Keeping Gen Z happy might be the path retailers should take to build a better customer experience for all the alphabet generations and others.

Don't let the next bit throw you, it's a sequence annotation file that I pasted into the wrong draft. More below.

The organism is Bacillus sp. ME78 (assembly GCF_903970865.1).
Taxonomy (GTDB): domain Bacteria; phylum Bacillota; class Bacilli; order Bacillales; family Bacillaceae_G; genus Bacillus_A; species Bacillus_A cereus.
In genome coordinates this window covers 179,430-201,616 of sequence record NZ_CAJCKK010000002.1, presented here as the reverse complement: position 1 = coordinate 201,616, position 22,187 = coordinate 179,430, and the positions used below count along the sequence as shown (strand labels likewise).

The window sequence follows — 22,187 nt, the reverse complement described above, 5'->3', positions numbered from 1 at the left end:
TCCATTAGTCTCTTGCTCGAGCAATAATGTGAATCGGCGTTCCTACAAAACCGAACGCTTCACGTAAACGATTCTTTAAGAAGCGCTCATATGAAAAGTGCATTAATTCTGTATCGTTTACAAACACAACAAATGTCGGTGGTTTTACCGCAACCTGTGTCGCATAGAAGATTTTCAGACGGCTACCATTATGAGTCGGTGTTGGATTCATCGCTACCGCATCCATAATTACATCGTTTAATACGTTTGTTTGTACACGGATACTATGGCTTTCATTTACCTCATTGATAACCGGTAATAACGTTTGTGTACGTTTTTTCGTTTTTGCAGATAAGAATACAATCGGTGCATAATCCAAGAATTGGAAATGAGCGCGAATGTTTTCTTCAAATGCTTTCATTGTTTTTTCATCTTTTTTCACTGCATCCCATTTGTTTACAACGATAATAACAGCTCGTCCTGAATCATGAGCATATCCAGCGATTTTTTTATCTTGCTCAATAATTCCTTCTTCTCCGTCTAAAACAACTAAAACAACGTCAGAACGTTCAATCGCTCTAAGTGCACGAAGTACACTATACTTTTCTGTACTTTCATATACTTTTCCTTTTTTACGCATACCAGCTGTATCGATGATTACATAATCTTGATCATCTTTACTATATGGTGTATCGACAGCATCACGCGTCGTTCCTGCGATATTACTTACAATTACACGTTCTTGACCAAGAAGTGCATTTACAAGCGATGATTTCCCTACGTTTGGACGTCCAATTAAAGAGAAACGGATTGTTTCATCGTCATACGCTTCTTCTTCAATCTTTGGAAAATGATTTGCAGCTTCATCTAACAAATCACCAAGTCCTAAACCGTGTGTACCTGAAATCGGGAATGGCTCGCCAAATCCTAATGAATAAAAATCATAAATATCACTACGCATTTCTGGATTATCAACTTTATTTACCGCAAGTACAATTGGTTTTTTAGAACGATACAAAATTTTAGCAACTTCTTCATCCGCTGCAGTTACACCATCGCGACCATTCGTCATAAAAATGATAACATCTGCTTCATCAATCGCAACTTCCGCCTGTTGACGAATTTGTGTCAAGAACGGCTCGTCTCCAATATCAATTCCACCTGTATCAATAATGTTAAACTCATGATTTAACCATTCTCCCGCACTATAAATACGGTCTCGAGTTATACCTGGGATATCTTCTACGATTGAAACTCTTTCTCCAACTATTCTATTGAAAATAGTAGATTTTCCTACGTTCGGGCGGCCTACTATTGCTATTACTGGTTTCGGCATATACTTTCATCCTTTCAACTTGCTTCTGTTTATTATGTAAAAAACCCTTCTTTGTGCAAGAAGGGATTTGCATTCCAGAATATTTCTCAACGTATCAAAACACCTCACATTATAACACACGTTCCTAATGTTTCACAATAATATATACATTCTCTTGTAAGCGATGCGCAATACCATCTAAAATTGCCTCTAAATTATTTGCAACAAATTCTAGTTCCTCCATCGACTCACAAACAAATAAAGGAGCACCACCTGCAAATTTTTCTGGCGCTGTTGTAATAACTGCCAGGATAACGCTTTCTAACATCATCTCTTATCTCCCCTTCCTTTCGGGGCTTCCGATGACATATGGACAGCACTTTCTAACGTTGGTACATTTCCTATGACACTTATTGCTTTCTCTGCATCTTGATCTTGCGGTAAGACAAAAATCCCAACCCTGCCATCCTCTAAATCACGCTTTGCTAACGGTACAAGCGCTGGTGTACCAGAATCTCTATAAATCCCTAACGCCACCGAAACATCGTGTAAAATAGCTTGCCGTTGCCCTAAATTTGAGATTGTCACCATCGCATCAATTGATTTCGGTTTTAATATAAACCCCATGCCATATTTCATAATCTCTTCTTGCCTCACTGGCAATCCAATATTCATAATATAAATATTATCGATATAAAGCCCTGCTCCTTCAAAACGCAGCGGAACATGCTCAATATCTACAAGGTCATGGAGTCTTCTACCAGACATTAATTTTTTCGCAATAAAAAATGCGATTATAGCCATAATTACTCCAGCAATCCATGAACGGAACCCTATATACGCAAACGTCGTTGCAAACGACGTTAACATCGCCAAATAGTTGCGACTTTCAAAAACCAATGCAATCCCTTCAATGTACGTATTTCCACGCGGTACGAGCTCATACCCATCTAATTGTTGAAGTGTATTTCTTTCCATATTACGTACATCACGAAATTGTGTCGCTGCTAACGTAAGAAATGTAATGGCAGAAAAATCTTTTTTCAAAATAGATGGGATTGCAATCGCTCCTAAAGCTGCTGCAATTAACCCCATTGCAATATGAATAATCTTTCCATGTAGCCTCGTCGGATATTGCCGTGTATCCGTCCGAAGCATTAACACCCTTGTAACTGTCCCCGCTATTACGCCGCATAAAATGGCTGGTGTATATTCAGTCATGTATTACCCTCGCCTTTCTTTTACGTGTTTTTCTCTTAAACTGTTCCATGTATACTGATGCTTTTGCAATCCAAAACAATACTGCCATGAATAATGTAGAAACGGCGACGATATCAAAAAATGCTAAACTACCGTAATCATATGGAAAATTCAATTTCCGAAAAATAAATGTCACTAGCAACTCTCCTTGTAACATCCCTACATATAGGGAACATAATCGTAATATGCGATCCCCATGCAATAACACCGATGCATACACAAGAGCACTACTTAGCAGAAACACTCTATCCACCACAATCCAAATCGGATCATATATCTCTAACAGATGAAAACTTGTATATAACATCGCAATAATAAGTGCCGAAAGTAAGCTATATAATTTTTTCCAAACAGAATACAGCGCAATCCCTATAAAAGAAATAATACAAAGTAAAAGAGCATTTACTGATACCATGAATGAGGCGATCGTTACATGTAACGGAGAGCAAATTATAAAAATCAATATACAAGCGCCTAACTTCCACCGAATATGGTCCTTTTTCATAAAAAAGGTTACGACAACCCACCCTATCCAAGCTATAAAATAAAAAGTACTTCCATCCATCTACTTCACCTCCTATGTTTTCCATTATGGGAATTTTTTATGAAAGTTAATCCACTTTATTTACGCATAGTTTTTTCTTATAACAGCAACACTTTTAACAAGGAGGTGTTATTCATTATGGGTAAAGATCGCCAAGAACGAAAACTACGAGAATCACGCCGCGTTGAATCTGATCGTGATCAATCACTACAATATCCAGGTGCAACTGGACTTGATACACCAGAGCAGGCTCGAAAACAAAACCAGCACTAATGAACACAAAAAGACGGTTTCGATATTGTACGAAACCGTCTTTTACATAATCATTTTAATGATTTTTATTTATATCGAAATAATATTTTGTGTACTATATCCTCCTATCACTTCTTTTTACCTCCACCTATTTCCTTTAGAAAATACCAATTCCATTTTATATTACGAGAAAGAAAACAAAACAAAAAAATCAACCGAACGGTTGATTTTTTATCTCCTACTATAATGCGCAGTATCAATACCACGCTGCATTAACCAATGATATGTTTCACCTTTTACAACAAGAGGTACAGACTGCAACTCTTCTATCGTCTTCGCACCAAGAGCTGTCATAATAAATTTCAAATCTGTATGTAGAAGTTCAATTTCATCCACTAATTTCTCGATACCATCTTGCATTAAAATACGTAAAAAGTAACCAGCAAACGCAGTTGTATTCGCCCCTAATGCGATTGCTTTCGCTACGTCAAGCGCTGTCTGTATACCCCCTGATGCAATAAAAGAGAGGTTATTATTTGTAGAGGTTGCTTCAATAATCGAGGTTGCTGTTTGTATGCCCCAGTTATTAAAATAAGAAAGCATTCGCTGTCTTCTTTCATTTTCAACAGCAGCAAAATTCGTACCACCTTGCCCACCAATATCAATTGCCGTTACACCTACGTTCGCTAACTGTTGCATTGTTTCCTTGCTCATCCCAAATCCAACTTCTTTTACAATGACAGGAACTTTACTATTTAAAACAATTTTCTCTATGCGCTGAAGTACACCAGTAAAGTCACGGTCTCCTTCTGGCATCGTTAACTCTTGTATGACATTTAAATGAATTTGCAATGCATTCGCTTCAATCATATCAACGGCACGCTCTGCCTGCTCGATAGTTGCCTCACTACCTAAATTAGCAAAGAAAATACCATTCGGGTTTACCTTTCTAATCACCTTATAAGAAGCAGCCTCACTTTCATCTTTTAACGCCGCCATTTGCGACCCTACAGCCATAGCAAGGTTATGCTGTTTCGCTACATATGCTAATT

Retailers are sometimes a bit like anthropologists — studying the rituals, values and mores of various tribes to better understand what makes them tick. It’s an occupational hazard, what with trying to sell to millennials, baby boomers, Gen X and Gen Z among others. It was the Gen Z crowd that a panel at NRF’s Big Show dug into on Monday in a session that noted the demographic represents $44 billion in buying power. And the more Patrick Duncan, of Helzberg Diamonds, Billy May, of Abercrombie & Fitch and Chris Wong, of IBM talked, the more it seemed that what Gen Z shoppers — ages 13 to 21 — want might not be so different from what most consumers want. At the center of the conversation was research by IBM, which was based on interviews with 15,600 members of Gen Z. (Not that’s not all of them. Just a lot.) And some of the findings were surprising. First there’s that $44 billion thing, which apparently is based on the finding that Gen Z members influence 93 percent of household spending. Ninety-eight percent of them shop in stores, with 67 percent shopping in stores most of the time. Yes, Gen Z lives on its smartphones That doesn’t mean they’re not smartphone natives. The study found that 75 percent say mobile is their device of choice. Nearly 90 percent are connected to high-speed internet at home and 44 percent said they don’t watch TV. All of which, taken together, makes them worthy of study, Wong said. “This is the connected generation,” he said. “This is the generation that is, as we all know, not only born online and born on mobile, but their ability to be connected is really part of their neural network. It’s their fabric.” Which is something for retailers to think about, given IBM’s look into retailers’ preparation for the next generation of money-spending grown-ups. “They’re not really ready for this generation,” Wong said the research concluded. “A lot of the things that they’re doing today are still geared toward the baby boomers, toward the millennials. They haven’t really started to think, ‘What’s different about this generation?’” With that in mind, here are a few takeaways about the lucrative generation gleaned from Monday’s panel discussion: Manage expectations: Gen Z has high expectations for e-commerce sites and the digital shopping experience, May said. “The expectation is it’s all seamless, integrated and most importantly it works and it works very quickly.” Now, nobody is perfect, so when it’s not all seamless, integrated and when it doesn’t work or work quickly, retailers need to react — fast. “If they expect it immediately, but you manage the expectation and say you’ll get a response within X number of hours, often you’ll find that they’re accepting of that. And you want them to be accepting, because one other thing Gen Z is: social. If something goes wrong, their social networks will know about it instantly. And so retailers need to be ready to address problems, through customer support, social media and, May says, by giving store associates the power to do what’s necessary to make something right. Be quick about it: Think about it. Gen Z has never known a world without Amazon and they expect to get their stuff fast. “This idea of wanting things quickly,” Duncan says when asked about the Zs. “They don’t really care where it is shipping from. If we don’t have it in-store, it better be coming from another store.” Gen Z just expects it to happen. Make them part of the experience: Gen Z expects to participate in their commerce experiences. And they expect to do that by their own choosing. May said Abercrombie’s Hollister brand started a loyalty program, Club Cali. “The idea is, there is an experiential element included in that.” Hollister teamed with SnapChat to create location-based filters that customers could use to post and share the Hollister love with friends. "Instead of drawing the consumer to our app, it’s where they’re spending their time and how we become relevant to them.” Helzberg lets consumers design their own jewelry online or in the store, Duncan said, which is an opening for Gen Z to participate in a very meaningful way. They also participate enthusiastically through social media. Jewelry isn’t so much about a thing, Duncan said, but about the emotion and meaning behind the thing. Expressing that truth is social media gold and a sign of how commerce is changing. “They’re now creating content on the web. It’s content that we’re now being tagged (in) as part of that great experience,” Duncan said. “Being able to share with a brand something they got as a gift, you couldn’t do that five years ago — or people didn’t want to.” And he said that the trend is only going to grow and retailers need to be ready. Be authentic: “They’re going to look at the companies they work with not just as a product but what you stand for,” Wong said of Gen Z, citing IBM research. “Do you do what you say you’re going to do?” And if you don’t, he added, they’re gone. Both Duncan and May said their companies are very clear about things such as sourcing of goods, a particular issue in the diamond trade. Duncan said sourcing used to be something jewelers didn’t want to talk about. Now, it’s a selling point, he said. He explained that Helzberg has a “My Diamond Story” program, which allows customers to trace their diamond from the mine to the purchase. Authenticity goes to the issue of how you handle customer data, too. May said there was a time when retailers took the approach of collecting all the customer data they could get their hands on whether customers liked it or not. Times have changed. Consumers deserve a say in how their information is collected and used. “Now it’s, ‘I want to create a relationship with you. That is absolutely a clear expectation.” And if you hire Gen Z, build tools with them in mind: This is the iPhone generation, a group that has grown up with smartphones with intuitive functions. The gizmos often given to store associates, on the other hand, are very IT-oriented, May said. That’s not going to cut it with a generation that wonders why work tools aren’t every bit as intuitive as the digital devices they live with every day. “The Gen Z associate that is up and coming, is much savvier,” May said. “Our belief is those interfaces that we develop and employ need to be developed from the consumer backwards, so the interface needs to behave and look like a consumer-facing orientation.” It’s hard to argue with May, Duncan and Wong when they talk about ways to connect with Gen Z. As a matter of fact, And, as a matter of fact, it’s pretty good advice for attracting the rest of the alphabet, too. Photo by Mike Cassidy Mike Cassidy is BloomReach’s storyteller. Contact him at email@example.com; follow him on Twitter at @mikecassidy.